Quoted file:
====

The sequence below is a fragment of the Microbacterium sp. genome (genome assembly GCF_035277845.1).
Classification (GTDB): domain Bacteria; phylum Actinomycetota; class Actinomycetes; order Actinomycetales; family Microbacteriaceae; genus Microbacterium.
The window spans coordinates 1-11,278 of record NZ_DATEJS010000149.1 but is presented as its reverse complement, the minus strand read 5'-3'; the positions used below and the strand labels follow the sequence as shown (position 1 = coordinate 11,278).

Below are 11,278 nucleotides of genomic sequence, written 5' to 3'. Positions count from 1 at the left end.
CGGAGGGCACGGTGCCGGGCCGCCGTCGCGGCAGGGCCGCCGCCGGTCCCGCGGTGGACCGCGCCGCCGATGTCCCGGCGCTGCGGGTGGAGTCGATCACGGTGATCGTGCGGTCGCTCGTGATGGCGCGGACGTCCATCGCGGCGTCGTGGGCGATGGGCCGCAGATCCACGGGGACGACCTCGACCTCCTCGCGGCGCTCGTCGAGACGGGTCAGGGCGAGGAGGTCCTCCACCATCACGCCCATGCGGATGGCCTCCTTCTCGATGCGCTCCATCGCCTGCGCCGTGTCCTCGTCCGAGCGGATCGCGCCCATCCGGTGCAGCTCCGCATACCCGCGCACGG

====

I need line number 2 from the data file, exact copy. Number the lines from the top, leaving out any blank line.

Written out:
Classification (GTDB): domain Bacteria; phylum Actinomycetota; class Actinomycetes; order Actinomycetales; family Microbacteriaceae; genus Microbacterium.